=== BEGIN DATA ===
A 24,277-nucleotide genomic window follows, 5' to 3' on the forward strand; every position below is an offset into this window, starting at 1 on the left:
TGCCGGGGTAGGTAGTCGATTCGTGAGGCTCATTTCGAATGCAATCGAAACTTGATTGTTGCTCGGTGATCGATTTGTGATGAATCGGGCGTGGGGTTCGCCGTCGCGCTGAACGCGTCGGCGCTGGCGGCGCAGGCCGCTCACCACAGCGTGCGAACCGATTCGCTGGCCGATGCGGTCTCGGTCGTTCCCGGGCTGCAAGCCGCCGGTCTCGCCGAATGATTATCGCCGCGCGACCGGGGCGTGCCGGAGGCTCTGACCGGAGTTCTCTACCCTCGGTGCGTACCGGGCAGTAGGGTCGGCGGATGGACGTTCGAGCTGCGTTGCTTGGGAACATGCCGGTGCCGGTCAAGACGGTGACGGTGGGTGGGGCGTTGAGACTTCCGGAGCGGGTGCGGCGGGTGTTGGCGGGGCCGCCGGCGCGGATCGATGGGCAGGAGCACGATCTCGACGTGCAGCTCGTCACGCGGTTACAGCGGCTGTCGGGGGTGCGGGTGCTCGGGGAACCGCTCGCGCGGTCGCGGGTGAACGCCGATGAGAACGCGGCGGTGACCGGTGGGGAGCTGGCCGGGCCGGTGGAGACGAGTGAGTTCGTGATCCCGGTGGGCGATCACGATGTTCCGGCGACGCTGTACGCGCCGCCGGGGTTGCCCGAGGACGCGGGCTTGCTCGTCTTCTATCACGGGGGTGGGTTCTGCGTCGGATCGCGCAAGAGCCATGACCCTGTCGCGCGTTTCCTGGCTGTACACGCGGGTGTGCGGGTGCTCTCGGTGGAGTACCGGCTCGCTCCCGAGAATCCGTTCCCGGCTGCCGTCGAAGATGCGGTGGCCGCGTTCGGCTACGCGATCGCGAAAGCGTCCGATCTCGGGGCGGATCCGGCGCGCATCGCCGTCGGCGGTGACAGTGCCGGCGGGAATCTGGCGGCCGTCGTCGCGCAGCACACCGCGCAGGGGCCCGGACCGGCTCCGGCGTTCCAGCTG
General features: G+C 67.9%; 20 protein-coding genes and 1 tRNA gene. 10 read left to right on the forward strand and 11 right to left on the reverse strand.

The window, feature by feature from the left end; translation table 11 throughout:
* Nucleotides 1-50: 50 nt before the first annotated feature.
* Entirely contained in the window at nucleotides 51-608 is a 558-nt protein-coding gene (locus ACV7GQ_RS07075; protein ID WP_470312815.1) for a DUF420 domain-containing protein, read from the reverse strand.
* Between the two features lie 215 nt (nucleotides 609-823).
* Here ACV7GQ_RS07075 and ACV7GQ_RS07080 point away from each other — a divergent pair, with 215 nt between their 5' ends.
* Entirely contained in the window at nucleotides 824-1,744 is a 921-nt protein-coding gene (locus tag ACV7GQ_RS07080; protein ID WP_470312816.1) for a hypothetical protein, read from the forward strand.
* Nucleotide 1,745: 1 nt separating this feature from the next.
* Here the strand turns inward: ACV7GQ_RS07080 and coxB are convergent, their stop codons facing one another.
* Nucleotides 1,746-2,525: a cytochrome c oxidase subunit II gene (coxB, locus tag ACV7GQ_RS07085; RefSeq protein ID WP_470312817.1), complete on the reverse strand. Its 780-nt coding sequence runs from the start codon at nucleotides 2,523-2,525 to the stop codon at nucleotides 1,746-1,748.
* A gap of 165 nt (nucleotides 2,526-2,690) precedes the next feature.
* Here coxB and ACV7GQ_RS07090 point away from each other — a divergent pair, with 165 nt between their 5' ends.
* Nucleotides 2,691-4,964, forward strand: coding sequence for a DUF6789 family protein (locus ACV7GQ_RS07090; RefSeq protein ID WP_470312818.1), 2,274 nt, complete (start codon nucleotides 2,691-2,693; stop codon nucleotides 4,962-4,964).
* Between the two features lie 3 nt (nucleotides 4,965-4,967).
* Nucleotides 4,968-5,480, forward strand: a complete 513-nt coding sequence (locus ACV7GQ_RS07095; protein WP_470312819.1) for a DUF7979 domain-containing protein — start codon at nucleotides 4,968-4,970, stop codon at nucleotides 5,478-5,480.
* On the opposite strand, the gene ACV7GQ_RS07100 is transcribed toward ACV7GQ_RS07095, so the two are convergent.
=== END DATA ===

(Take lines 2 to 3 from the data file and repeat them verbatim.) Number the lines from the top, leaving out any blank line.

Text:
TGCCGGGGTAGGTAGTCGATTCGTGAGGCTCATTTCGAATGCAATCGAAACTTGATTGTTGCTCGGTGATCGATTTGTGATGAATCGGGCGTGGGGTTCGCCGTCGCGCTGAACGCGTCGGCGCTGGCGGCGCAGGCCGCTCACCACAGCGTGCGAACCGATTCGCTGGCCGATGCGGTCTCGGTCGTTCCCGGGCTGCAAGCCGCCGGTCTCGCCGAATGATTATCGCCGCGCGACCGGGGCGTGCCGGAGGCTCTGACCGGAGTTCTCTACCCTCGGTGCGTACCGGGCAGTAGGGTCGGCGGATGGACGTTCGAGCTGCGTTGCTTGGGAACATGCCGGTGCCGGTCAAGACGGTGACGGTGGGTGGGGCGTTGAGACTTCCGGAGCGGGTGCGGCGGGTGTTGGCGGGGCCGCCGGCGCGGATCGATGGGCAGGAGCACGATCTCGACGTGCAGCTCGTCACGCGGTTACAGCGGCTGTCGGGGGTGCGGGTGCTCGGGGAACCGCTCGCGCGGTCGCGGGTGAACGCCGATGAGAACGCGGCGGTGACCGGTGGGGAGCTGGCCGGGCCGGTGGAGACGAGTGAGTTCGTGATCCCGGTGGGCGATCACGATGTTCCGGCGACGCTGTACGCGCCGCCGGGGTTGCCCGAGGACGCGGGCTTGCTCGTCTTCTATCACGGGGGTGGGTTCTGCGTCGGATCGCGCAAGAGCCATGACCCTGTCGCGCGTTTCCTGGCTGTACACGCGGGTGTGCGGGTGCTCTCGGTGGAGTACCGGCTCGCTCCCGAGAATCCGTTCCCGGCTGCCGTCGAAGATGCGGTGGCCGCGTTCGGCTACGCGATCGCGAAAGCGTCCGATCTCGGGGCGGATCCGGCGCGCATCGCCGTCGGCGGTGACAGTGCCGGCGGGAATCTGGCGGCCGTCGTCGCGCAGCACACCGCGCAGGGGCCCGGACCGGCTCCGGCGTTCCAGCTG
General features: G+C 67.9%; 20 protein-coding genes and 1 tRNA gene. 10 read left to right on the forward strand and 11 right to left on the reverse strand.